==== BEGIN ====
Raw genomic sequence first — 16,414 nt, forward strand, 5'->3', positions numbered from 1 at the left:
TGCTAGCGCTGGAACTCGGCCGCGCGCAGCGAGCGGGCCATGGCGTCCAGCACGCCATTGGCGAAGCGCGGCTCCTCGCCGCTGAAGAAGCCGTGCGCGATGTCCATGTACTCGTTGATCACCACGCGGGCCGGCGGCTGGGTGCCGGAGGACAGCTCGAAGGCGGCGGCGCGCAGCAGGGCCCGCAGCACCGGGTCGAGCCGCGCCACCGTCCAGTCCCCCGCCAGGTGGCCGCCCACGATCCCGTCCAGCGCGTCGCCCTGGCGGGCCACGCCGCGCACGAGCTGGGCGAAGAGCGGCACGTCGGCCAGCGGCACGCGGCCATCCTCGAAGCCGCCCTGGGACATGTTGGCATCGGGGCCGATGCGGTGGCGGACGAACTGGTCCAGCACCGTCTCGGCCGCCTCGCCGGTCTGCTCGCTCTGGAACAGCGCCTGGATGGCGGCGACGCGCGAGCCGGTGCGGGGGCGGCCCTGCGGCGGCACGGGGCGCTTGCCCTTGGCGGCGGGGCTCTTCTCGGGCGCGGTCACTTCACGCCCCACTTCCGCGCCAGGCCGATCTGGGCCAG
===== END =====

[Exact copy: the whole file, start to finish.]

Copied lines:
Raw genomic sequence first — 16,414 nt, forward strand, 5'->3', positions numbered from 1 at the left:
TGCTAGCGCTGGAACTCGGCCGCGCGCAGCGAGCGGGCCATGGCGTCCAGCACGCCATTGGCGAAGCGCGGCTCCTCGCCGCTGAAGAAGCCGTGCGCGATGTCCATGTACTCGTTGATCACCACGCGGGCCGGCGGCTGGGTGCCGGAGGACAGCTCGAAGGCGGCGGCGCGCAGCAGGGCCCGCAGCACCGGGTCGAGCCGCGCCACCGTCCAGTCCCCCGCCAGGTGGCCGCCCACGATCCCGTCCAGCGCGTCGCCCTGGCGGGCCACGCCGCGCACGAGCTGGGCGAAGAGCGGCACGTCGGCCAGCGGCACGCGGCCATCCTCGAAGCCGCCCTGGGACATGTTGGCATCGGGGCCGATGCGGTGGCGGACGAACTGGTCCAGCACCGTCTCGGCCGCCTCGCCGGTCTGCTCGCTCTGGAACAGCGCCTGGATGGCGGCGACGCGCGAGCCGGTGCGGGGGCGGCCCTGCGGCGGCACGGGGCGCTTGCCCTTGGCGGCGGGGCTCTTCTCGGGCGCGGTCACTTCACGCCCCACTTCCGCGCCAGGCCGATCTGGGCCAG